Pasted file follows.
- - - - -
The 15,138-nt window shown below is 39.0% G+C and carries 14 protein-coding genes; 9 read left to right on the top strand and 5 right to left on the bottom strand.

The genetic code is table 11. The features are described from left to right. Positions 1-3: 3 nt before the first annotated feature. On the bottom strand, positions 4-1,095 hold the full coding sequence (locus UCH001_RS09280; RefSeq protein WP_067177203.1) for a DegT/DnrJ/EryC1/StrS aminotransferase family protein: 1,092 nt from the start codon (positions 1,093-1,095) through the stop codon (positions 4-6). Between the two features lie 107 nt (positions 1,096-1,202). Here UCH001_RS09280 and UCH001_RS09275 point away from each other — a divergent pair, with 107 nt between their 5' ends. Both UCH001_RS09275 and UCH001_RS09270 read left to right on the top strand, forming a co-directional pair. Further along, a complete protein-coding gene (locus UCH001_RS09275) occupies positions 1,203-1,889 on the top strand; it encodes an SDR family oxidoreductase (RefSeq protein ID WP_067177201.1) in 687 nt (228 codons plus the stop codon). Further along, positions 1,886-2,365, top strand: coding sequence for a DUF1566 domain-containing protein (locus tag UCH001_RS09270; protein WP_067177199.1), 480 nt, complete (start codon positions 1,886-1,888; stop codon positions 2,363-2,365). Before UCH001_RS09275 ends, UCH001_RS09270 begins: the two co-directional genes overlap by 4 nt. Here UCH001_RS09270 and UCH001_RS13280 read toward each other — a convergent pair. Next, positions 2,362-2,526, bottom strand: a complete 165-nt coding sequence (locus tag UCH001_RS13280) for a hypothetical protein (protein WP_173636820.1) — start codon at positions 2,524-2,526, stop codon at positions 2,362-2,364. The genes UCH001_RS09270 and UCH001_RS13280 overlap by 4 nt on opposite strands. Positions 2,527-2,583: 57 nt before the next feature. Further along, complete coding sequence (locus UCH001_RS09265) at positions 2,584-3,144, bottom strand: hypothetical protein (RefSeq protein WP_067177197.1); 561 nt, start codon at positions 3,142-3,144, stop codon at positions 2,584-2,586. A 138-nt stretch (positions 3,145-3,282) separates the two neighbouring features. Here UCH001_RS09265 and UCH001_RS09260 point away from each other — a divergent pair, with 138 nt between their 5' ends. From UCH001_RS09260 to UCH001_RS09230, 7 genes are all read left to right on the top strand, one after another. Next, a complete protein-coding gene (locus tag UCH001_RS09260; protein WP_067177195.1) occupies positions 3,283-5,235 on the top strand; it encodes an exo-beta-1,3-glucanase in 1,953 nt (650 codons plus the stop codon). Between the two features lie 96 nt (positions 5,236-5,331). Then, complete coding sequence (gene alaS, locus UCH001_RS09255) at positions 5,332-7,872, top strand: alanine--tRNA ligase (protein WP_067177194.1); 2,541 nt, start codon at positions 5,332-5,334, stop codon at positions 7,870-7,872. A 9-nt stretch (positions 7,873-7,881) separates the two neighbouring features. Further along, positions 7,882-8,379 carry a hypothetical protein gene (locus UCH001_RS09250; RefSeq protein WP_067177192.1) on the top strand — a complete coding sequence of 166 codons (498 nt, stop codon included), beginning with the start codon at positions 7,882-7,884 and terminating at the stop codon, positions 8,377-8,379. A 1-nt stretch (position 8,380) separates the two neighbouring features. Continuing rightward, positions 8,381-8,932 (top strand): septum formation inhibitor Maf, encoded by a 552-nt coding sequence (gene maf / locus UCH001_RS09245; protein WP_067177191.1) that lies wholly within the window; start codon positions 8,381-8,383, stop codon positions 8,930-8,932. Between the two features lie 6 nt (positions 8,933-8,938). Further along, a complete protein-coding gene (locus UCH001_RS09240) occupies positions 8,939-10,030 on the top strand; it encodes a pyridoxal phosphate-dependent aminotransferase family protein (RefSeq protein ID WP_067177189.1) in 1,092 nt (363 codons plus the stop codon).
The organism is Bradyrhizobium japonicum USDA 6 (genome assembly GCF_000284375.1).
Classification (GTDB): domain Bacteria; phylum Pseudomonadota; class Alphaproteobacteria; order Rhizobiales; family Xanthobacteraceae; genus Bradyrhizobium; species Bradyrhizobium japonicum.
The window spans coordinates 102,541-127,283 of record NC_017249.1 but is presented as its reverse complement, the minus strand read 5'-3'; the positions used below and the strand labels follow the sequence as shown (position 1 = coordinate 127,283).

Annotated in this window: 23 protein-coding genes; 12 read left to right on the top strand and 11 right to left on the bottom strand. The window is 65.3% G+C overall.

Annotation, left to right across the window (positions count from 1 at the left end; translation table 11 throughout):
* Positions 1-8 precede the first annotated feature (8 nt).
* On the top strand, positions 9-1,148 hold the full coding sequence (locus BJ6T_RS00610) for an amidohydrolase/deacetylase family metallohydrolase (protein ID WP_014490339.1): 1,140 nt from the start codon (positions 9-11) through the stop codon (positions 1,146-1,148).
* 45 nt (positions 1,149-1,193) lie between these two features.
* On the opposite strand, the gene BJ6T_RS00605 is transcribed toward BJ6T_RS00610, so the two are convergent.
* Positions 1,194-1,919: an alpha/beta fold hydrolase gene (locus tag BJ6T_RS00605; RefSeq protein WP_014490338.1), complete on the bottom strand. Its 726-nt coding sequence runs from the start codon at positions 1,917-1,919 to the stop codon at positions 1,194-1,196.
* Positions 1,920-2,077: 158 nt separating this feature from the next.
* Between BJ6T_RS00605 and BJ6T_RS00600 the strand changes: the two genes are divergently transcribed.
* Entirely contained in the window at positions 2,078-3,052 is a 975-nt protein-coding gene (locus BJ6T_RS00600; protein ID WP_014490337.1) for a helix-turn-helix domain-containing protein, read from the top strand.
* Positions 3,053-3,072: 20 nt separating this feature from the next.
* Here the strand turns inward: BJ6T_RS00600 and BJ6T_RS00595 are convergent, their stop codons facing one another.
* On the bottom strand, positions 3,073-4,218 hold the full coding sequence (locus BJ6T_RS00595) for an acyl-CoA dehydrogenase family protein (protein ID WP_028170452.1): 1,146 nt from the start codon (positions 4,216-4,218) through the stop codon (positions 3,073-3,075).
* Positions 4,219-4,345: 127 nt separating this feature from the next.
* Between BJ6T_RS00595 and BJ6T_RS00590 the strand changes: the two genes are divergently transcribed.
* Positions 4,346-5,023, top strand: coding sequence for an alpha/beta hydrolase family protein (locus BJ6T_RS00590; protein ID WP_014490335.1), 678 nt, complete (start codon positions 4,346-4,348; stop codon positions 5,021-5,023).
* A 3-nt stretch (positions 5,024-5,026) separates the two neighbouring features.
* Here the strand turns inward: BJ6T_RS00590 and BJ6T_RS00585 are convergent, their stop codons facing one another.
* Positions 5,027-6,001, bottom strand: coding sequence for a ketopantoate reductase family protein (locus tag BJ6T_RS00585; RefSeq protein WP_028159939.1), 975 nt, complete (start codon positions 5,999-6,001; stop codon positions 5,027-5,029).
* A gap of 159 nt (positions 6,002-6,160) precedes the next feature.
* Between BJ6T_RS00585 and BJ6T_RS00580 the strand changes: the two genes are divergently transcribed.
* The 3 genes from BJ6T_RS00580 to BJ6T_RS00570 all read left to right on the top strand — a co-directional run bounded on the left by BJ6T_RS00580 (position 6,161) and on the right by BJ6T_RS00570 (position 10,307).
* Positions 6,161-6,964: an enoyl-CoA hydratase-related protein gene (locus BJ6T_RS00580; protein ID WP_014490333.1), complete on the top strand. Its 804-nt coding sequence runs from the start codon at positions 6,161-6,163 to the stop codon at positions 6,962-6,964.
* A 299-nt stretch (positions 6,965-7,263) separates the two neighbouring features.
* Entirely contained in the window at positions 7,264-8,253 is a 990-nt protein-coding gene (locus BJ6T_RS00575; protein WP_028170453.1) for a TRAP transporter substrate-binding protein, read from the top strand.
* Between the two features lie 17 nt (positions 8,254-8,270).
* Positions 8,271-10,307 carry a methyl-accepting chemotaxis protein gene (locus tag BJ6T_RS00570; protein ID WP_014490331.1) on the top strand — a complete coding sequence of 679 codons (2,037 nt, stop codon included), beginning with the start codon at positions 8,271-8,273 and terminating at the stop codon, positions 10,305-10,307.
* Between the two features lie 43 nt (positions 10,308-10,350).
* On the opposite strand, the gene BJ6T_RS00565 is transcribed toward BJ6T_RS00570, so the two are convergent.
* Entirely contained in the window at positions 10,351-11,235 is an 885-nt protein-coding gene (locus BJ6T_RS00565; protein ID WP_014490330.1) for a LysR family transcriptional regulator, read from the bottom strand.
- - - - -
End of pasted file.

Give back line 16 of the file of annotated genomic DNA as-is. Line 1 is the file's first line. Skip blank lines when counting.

* Positions 3,053-3,072: 20 nt separating this feature from the next.